Corruption exists when institutions and officials charged with serving the public serve their own ends. Under current law, campaign contributions are illegal if there is an explicit quid pro quo, and legal if there isn’t. But legal campaign contributions can be as bad as bribes in creating obligations. The corruption that hides in plain sight is the real threat to our democracy.

Think of campaign contributions as the gateway drug to bribes. In our private financing system, candidates are trained to respond to campaign cash and serve donors’ interests. Politicians are expected to spend half their time talking to funders and to keep them happy. Given this context, it’s not hard to see how a bribery charge can feel like a technical argument instead of a moral one...

The structure of private campaign finance has essentially pre-corrupted our politicians, so that they can’t even recognize explicit bribery because it feels the same as what they do every day.

It's an easy, breezy environment in which to operate. And the media doesn't do much to make it harder. You can find no better illustration of this than when The New York Times' editors were faced with the challenge of rendering their endorsement for the 2014 New York gubernatorial race between Teachout and the Democratic incumbent, Gov. Andrew Cuomo. Here are the two infamous paragraphs of the Times' long-winded declaration of cowardice:

Mr. Cuomo became governor on that platform and recorded several impressive achievements, but he failed to perform Job 1. The state government remains as subservient to big money as ever, and Mr. Cuomo resisted and even shut down opportunities to fix it. Because he broke his most important promise, we have decided not to make an endorsement for the Democratic primary on Sept. 9.

His opponent in the primary is Zephyr Teachout, a professor at Fordham Law School who is a national expert on political corruption and an advocate of precisely the kind of transparency and political reform that Albany needs. Her description of Mr. Cuomo as part of a broken system “where public servants just end up serving the wealthy” is exactly on point, but we decline to endorse her because she has not shown the breadth of interests and experience needed to govern a big and diverse state.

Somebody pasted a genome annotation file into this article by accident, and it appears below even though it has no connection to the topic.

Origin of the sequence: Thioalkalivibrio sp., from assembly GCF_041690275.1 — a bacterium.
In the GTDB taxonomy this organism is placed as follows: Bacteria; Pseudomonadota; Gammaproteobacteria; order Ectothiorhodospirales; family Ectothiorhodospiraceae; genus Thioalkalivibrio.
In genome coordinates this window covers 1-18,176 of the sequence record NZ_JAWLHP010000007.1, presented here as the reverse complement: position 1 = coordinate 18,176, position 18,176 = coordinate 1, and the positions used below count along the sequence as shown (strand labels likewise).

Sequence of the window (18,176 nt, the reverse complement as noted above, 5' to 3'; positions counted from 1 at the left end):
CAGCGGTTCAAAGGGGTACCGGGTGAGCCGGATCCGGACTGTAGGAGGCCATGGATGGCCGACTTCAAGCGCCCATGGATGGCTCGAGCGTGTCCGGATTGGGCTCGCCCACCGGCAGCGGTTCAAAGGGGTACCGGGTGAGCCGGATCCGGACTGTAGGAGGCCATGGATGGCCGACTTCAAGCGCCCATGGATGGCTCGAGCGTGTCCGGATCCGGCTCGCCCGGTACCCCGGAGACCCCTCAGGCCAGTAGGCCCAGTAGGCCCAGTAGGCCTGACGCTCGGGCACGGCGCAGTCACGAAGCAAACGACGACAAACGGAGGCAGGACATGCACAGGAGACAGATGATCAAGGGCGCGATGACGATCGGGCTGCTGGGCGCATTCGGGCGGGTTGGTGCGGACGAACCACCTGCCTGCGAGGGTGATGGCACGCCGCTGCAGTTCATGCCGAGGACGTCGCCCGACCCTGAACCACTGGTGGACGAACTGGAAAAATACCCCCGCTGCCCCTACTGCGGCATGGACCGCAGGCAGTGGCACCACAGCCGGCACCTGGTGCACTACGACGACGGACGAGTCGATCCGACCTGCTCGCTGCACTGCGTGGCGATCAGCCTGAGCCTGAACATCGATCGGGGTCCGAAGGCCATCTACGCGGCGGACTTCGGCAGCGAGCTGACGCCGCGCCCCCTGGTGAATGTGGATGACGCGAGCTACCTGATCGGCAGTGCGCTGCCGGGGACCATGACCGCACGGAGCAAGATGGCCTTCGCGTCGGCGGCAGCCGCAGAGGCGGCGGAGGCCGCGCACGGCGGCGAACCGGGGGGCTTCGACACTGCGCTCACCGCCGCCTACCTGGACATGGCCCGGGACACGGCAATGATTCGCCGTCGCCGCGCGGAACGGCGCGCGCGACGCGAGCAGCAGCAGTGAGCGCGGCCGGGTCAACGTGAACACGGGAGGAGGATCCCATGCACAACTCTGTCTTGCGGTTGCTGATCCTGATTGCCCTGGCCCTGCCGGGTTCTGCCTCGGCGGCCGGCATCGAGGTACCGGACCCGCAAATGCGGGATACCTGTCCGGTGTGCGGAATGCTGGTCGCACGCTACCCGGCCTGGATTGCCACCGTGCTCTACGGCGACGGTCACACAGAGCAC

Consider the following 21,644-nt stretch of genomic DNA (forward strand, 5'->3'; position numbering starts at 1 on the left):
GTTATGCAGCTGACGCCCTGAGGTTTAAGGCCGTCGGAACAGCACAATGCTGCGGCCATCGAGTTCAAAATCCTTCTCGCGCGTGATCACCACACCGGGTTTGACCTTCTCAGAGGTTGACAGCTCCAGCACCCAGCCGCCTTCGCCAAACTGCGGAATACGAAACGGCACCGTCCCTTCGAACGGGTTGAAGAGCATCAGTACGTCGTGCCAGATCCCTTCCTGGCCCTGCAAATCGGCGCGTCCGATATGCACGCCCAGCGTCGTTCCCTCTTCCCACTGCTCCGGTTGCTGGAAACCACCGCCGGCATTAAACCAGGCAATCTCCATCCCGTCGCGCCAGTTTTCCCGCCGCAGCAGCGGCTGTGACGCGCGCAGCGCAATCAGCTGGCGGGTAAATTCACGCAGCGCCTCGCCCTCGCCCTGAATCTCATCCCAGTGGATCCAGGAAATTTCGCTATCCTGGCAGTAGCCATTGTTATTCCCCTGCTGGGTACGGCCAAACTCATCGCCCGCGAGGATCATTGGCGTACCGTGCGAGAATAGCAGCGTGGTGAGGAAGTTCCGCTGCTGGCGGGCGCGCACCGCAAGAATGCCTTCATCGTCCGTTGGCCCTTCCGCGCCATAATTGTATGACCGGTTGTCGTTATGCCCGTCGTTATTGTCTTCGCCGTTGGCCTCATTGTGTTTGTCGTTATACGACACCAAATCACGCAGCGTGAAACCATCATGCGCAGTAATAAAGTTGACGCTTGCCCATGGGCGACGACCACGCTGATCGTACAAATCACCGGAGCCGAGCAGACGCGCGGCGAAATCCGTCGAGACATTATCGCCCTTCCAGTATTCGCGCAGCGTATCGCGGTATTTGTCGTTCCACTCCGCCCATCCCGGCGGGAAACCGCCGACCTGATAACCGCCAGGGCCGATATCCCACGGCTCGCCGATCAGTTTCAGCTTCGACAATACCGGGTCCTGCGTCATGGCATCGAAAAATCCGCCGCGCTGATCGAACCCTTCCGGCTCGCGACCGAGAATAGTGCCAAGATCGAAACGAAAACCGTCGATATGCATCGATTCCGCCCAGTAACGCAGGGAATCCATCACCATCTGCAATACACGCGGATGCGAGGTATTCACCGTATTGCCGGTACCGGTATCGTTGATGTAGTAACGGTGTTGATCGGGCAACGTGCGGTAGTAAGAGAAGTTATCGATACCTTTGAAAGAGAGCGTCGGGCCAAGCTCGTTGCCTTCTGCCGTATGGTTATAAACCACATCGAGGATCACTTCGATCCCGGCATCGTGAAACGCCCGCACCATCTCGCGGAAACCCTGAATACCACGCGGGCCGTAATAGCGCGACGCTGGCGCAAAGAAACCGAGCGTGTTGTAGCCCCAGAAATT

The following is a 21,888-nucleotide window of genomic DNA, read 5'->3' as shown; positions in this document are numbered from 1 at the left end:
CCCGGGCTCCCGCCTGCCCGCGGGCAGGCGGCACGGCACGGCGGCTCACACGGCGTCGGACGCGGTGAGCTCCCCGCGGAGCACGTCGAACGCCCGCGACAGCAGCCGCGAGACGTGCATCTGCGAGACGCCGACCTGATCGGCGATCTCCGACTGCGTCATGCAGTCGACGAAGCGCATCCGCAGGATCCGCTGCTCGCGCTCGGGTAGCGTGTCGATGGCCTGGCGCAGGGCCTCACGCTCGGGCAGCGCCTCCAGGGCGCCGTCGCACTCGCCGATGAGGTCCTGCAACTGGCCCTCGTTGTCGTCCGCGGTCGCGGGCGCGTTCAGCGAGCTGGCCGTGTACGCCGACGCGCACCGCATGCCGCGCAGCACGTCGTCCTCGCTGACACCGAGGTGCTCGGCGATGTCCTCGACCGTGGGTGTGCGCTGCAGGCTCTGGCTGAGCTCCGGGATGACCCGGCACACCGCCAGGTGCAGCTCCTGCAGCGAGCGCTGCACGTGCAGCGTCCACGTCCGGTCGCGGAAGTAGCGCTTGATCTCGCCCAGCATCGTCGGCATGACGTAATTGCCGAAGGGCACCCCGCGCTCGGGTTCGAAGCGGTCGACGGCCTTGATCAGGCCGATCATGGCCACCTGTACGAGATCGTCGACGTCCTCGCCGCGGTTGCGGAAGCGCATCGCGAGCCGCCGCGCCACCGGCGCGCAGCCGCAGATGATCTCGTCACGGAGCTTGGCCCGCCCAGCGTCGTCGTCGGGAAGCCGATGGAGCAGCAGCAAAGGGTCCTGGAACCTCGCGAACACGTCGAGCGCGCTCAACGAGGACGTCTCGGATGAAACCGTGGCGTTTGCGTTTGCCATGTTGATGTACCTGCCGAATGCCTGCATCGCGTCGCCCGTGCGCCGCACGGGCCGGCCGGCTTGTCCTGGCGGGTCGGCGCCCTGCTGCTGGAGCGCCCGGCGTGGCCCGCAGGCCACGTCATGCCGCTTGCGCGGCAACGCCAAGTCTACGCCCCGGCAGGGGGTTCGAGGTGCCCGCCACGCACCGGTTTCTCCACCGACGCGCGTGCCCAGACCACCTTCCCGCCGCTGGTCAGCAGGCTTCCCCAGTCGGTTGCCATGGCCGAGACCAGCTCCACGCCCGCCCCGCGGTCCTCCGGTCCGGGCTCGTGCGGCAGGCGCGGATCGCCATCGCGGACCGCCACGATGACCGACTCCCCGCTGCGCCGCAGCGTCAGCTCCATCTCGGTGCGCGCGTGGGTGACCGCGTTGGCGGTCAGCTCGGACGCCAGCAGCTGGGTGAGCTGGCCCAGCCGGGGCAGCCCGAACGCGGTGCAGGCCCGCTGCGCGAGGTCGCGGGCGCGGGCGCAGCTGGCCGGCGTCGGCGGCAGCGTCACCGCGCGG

The Times declined to endorse Cuomo because of his self-evident corruption, but could not support Teachout because of her lack of "breadth of interests and experience." Of course, the most pertinent kind of "experience" that Cuomo had, and that Teachout lacked, was experience in manipulating a corrupt system to one's own ends. As Gawker's Tom Scocca put it: "It is true that Teachout is not an experienced politician. The experienced politicians in New York State are hacks and criminals. That is the situation that the New York Times editorial board would like you to believe it cares about."

So what, in the end, did Schock do wrong? Simply put, he failed to be corrupt in a way that could supersede the media's default position, in which "good government" types are taken less seriously than the veteran government hacks and crooks who succeed within a broken system, forever spinning through well-greased revolving doors, selling out and falling upward. Schock got laid low because, ultimately, he lacked ambition -- he was scrabbling after nickel-and-dime benefits instead of setting his sights on a bigger payout. He was, compared to those who've mastered the art of institutional corruption, a joke. But -- ha, ha! -- really, the joke's on you.

Would you like to follow me on Twitter? Because why not?

Rep. Alma Adams (D-N.C.)

New Congress Members

Popular in the Community